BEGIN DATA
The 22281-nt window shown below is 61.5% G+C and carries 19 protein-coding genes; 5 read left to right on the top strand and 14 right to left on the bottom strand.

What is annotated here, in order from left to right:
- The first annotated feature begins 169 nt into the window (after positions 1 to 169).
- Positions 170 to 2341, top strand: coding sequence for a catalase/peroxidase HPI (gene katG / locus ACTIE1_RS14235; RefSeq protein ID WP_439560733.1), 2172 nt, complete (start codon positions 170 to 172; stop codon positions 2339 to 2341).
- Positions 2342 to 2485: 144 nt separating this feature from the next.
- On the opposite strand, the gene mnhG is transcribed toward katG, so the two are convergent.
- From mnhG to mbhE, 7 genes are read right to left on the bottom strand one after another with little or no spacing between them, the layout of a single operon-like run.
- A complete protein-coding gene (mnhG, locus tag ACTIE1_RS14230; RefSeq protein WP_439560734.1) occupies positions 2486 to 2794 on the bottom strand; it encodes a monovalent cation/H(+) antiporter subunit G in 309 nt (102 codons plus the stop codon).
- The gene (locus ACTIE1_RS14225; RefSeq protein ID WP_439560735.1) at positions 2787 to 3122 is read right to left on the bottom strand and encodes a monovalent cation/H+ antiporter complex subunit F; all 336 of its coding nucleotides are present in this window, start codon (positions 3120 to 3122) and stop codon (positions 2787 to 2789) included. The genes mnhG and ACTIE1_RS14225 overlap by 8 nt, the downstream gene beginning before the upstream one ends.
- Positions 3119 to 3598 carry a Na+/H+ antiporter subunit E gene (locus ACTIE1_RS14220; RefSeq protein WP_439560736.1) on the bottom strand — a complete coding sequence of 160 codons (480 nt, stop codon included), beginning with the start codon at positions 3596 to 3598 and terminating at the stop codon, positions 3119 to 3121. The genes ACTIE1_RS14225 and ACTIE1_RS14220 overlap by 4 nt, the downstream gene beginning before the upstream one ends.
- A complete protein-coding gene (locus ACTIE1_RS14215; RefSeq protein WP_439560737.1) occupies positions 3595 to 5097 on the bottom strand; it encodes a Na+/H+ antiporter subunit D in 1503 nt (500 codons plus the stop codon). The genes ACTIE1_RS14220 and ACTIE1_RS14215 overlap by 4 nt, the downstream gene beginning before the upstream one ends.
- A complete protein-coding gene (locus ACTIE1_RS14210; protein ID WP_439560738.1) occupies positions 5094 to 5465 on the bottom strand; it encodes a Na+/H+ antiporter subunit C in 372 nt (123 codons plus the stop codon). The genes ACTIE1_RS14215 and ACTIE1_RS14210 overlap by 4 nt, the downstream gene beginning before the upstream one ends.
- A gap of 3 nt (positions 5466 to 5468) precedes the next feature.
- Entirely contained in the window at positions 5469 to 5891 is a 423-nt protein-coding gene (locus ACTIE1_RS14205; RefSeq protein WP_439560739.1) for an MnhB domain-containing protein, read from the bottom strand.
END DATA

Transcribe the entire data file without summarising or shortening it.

The 22281-nt window shown below is 61.5% G+C and carries 19 protein-coding genes; 5 read left to right on the top strand and 14 right to left on the bottom strand.

What is annotated here, in order from left to right:
- The first annotated feature begins 169 nt into the window (after positions 1 to 169).
- Positions 170 to 2341, top strand: coding sequence for a catalase/peroxidase HPI (gene katG / locus ACTIE1_RS14235; RefSeq protein ID WP_439560733.1), 2172 nt, complete (start codon positions 170 to 172; stop codon positions 2339 to 2341).
- Positions 2342 to 2485: 144 nt separating this feature from the next.
- On the opposite strand, the gene mnhG is transcribed toward katG, so the two are convergent.
- From mnhG to mbhE, 7 genes are read right to left on the bottom strand one after another with little or no spacing between them, the layout of a single operon-like run.
- A complete protein-coding gene (mnhG, locus tag ACTIE1_RS14230; RefSeq protein WP_439560734.1) occupies positions 2486 to 2794 on the bottom strand; it encodes a monovalent cation/H(+) antiporter subunit G in 309 nt (102 codons plus the stop codon).
- The gene (locus ACTIE1_RS14225; RefSeq protein ID WP_439560735.1) at positions 2787 to 3122 is read right to left on the bottom strand and encodes a monovalent cation/H+ antiporter complex subunit F; all 336 of its coding nucleotides are present in this window, start codon (positions 3120 to 3122) and stop codon (positions 2787 to 2789) included. The genes mnhG and ACTIE1_RS14225 overlap by 8 nt, the downstream gene beginning before the upstream one ends.
- Positions 3119 to 3598 carry a Na+/H+ antiporter subunit E gene (locus ACTIE1_RS14220; RefSeq protein WP_439560736.1) on the bottom strand — a complete coding sequence of 160 codons (480 nt, stop codon included), beginning with the start codon at positions 3596 to 3598 and terminating at the stop codon, positions 3119 to 3121. The genes ACTIE1_RS14225 and ACTIE1_RS14220 overlap by 4 nt, the downstream gene beginning before the upstream one ends.
- A complete protein-coding gene (locus ACTIE1_RS14215; RefSeq protein WP_439560737.1) occupies positions 3595 to 5097 on the bottom strand; it encodes a Na+/H+ antiporter subunit D in 1503 nt (500 codons plus the stop codon). The genes ACTIE1_RS14220 and ACTIE1_RS14215 overlap by 4 nt, the downstream gene beginning before the upstream one ends.
- A complete protein-coding gene (locus ACTIE1_RS14210; protein ID WP_439560738.1) occupies positions 5094 to 5465 on the bottom strand; it encodes a Na+/H+ antiporter subunit C in 372 nt (123 codons plus the stop codon). The genes ACTIE1_RS14215 and ACTIE1_RS14210 overlap by 4 nt, the downstream gene beginning before the upstream one ends.
- A gap of 3 nt (positions 5466 to 5468) precedes the next feature.
- Entirely contained in the window at positions 5469 to 5891 is a 423-nt protein-coding gene (locus ACTIE1_RS14205; RefSeq protein WP_439560739.1) for an MnhB domain-containing protein, read from the bottom strand.